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Physics Forums Featured Threads

U(1) invariance of classical electromagnetism
This is an interesting question that popped through my mind. Some of us should know what is meant by „gauge transformations”, „gauge invariance/symmetry” and are used to seeing these terms whenever lectures on quantum field theory are read. But the electromagnetic field in vacuum (described in a specially relativistic fashion by the tensor... 
Automated tennis ball launcher for my dog
I thought I would post my thoughts/progress on designing and building an automatic tennis ball launcher for my dog. The little fella gets a bit bored during the day when we are at work, so I want to build him this so he has something to do other than push a basketball around the backyard. Any and all advice/criticism is appreciated. 
U.S. Solar Eclipse of Aug. 21, 2017
I've been waiting for this for a long time and it's just a little more than a year away now. This will be the opportunity of a lifetime for people in the U.S. The 2017 solar eclipse will be visible across the width of the entire U.S! The points of Greatest Eclipse and Greatest Duration are going to occur on opposite sides of the Kentucky  Illinois border. 
"probability of finding the electron"
I was trying to help (elsewhere) a student with some QM related problem and I realized something. When discussing QM we underline the fact that electron doesn't behave as a particle, it behaves as a wave. Yet when we explain wave function we say something like "square of the wave function is a density probability of finding the electron"  which seems to suggests to students the electron is a particle that can be found... 
A new exomoon candidate: Kepler1625b I
The authors looked for signals of potential moons in the Kepler transit data. There is some weak evidence that a group of smaller moons exists, but the measurements are not accurate enough to pin that down on a starbystar level. One particular planet, however, Kepler1625b, has very curious features in all three observed transits. The Hubble telescope will observe the next transit in October this year. 
First Human Embryos Edited in U.S.
"Researchers have demonstrated they can efficiently improve the DNA of human embryos. The first known attempt at creating genetically modified human embryos in the United States has been carried out by a team of researchers in Portland, Oregon, MIT Technology Review has learned. The effort, led by Shoukhrat Mitalipov of Oregon Health and Science University, involved changing the DNA..." 
Should Algebra Be Required At Community Colleges?
The chancellor of the California Community Colleges system believes that students who are not majoring in math or science should not have to take intermediate algebra to earn an associate degree. California has the largest community college system in the US, and what goes in California sometimes spreads across the country. What do you think? 
Is it possible to detect a single phonon?
Is it possible to detect a single phonon? If yes, can it be detected at a welldefined position? 
A Poor Man's CMB Primer. Part 5: Quantum Seeds
The CMB establishes a record of ancient acoustic oscillations in the baryonphoton plasma. We’ve been studying how these primordial sound waves evolve, and how to analyze the last scattering surface to learn about them. Now it’s time to confront their origin: what process composed the cosmic symphony? A few different proposals have been advanced over the years to explain the origin of the primordial perturbations.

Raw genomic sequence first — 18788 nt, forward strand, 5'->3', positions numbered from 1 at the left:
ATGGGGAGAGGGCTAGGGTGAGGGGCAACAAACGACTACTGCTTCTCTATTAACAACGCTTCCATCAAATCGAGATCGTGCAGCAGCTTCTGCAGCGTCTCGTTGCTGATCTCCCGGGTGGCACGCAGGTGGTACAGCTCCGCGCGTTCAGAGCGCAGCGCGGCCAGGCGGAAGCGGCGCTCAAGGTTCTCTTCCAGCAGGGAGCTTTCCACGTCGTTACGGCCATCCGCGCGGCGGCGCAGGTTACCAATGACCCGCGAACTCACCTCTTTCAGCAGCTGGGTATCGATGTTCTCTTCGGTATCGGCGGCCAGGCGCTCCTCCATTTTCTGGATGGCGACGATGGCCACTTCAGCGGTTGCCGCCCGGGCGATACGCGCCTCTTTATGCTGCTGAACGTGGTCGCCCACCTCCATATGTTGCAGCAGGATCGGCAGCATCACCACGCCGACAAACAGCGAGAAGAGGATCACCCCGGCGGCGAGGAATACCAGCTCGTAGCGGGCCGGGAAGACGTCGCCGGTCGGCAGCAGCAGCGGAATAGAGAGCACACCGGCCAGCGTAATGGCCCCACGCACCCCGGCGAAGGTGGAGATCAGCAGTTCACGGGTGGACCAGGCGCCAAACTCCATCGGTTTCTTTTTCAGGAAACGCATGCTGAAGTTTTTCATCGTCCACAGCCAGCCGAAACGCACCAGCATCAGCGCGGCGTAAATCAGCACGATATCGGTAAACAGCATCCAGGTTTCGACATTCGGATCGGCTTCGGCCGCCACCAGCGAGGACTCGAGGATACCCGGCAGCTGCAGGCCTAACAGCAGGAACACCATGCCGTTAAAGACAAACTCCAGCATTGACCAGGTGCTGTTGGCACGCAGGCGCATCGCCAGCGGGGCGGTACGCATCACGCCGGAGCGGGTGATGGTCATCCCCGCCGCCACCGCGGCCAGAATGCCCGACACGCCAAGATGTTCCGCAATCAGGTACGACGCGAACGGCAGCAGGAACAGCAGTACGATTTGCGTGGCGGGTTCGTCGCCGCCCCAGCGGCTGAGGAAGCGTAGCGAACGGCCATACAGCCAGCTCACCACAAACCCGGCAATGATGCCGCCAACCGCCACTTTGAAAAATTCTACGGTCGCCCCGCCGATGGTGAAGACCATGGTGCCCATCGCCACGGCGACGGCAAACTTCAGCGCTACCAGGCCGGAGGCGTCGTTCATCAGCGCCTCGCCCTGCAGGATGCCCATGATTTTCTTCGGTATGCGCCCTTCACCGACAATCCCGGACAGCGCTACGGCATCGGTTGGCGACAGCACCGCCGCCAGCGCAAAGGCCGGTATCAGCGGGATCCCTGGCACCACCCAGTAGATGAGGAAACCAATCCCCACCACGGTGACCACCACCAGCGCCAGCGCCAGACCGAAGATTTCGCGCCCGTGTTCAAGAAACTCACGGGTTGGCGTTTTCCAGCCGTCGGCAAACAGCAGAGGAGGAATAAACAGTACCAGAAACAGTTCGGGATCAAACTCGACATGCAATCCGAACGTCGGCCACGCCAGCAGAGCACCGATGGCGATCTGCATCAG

Great Magic Triangle Math Puzzle
"The missing square puzzle is an optical illusion used in mathematics classes to help students reason about geometrical figures; or rather to teach them not to reason using figures, but to use only textual descriptions and the axioms of geometry. It depicts two arrangements made of similar shapes in slightly different configurations. Each apparently forms a 13×5 rightangled triangle, but one has a 1×1 hole in it." Can you figure out an easy way to inspect it? 
A propagating Majorana mode
"In a discovery that concludes an 80year quest, Stanford and University of California researchers found evidence of particles that are their own antiparticles. These 'Majorana fermions’ could one day help make quantum computers more robust."  Stanford News 
Results shown at EPS
The EPS conference was a week ago, and many new results and future plans were shown. A good general overview has been collected by Paris Sphicas in his Summary slides. I had a look at some presentations and collected things I personally found interesting. Warning: The selection is heavily biased, I cannot cover everything, and I probably missed many interesting things. 
Super pBrane Theory Emerging from Super Homotopy Theory
What are even the principles of the theory? Two principles worth considering: The gauge principle: No two different things are ever equal, instead they may be related by a gauge euivalence. Consequently, no two different gauge transformations are ever equal, instead they may be related by a gaugeofgauge equivalence. And so on.Mathematically this is the principle of homotopy theory... 
An Integral Result from Parseval's Theorem
In this Insight article, Parseval's theorem will be applied to a sinusoidal signal that lasts a finite period of time. It will be shown that it necessarily follows that ## (\frac{\sin(2 x_o)}{x_o})( \frac{\pi}{2})=\int\limits_{\infty}^{+\infty} \frac{\sin(xx_o) \sin(x+x_o)}{(xx_o)(x+x_o)} \, dx ##. 
Hamiltonian in Quantum vs Classical
The Hamiltonian in classical mechanics is not always equal to the total energy of the system. I believe this is only true if there is only a potential field and no vector potential. However, in quantum mechanics for a particle in an EM field, even if a vector potential is used the energy operator E > H. Is this an inconsistency?
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